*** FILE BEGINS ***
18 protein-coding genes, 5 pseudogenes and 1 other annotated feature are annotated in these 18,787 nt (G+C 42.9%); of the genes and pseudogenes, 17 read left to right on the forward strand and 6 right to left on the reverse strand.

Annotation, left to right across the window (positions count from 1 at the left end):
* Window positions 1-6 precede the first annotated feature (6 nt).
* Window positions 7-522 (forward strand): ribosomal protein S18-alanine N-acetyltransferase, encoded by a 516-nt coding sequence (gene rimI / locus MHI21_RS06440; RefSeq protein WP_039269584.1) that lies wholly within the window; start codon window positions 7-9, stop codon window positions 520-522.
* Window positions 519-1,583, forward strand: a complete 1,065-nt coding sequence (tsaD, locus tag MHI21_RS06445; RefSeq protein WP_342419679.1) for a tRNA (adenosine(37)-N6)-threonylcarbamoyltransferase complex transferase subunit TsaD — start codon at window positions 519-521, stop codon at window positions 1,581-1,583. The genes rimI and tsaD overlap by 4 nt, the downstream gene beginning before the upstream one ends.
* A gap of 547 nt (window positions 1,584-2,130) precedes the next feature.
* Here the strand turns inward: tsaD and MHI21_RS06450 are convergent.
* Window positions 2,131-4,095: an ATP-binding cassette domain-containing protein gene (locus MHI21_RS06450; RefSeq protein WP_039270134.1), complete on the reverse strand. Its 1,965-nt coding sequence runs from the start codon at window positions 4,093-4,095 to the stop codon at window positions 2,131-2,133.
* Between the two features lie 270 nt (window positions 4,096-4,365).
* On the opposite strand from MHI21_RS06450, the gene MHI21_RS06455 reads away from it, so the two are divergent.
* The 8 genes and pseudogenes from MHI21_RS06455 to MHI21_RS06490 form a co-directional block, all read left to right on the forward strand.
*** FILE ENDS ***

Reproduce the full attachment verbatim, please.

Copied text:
18 protein-coding genes, 5 pseudogenes and 1 other annotated feature are annotated in these 18,787 nt (G+C 42.9%); of the genes and pseudogenes, 17 read left to right on the forward strand and 6 right to left on the reverse strand.

Annotation, left to right across the window (positions count from 1 at the left end):
* Window positions 1-6 precede the first annotated feature (6 nt).
* Window positions 7-522 (forward strand): ribosomal protein S18-alanine N-acetyltransferase, encoded by a 516-nt coding sequence (gene rimI / locus MHI21_RS06440; RefSeq protein WP_039269584.1) that lies wholly within the window; start codon window positions 7-9, stop codon window positions 520-522.
* Window positions 519-1,583, forward strand: a complete 1,065-nt coding sequence (tsaD, locus tag MHI21_RS06445; RefSeq protein WP_342419679.1) for a tRNA (adenosine(37)-N6)-threonylcarbamoyltransferase complex transferase subunit TsaD — start codon at window positions 519-521, stop codon at window positions 1,581-1,583. The genes rimI and tsaD overlap by 4 nt, the downstream gene beginning before the upstream one ends.
* A gap of 547 nt (window positions 1,584-2,130) precedes the next feature.
* Here the strand turns inward: tsaD and MHI21_RS06450 are convergent.
* Window positions 2,131-4,095: an ATP-binding cassette domain-containing protein gene (locus MHI21_RS06450; RefSeq protein WP_039270134.1), complete on the reverse strand. Its 1,965-nt coding sequence runs from the start codon at window positions 4,093-4,095 to the stop codon at window positions 2,131-2,133.
* Between the two features lie 270 nt (window positions 4,096-4,365).
* On the opposite strand from MHI21_RS06450, the gene MHI21_RS06455 reads away from it, so the two are divergent.
* The 8 genes and pseudogenes from MHI21_RS06455 to MHI21_RS06490 form a co-directional block, all read left to right on the forward strand.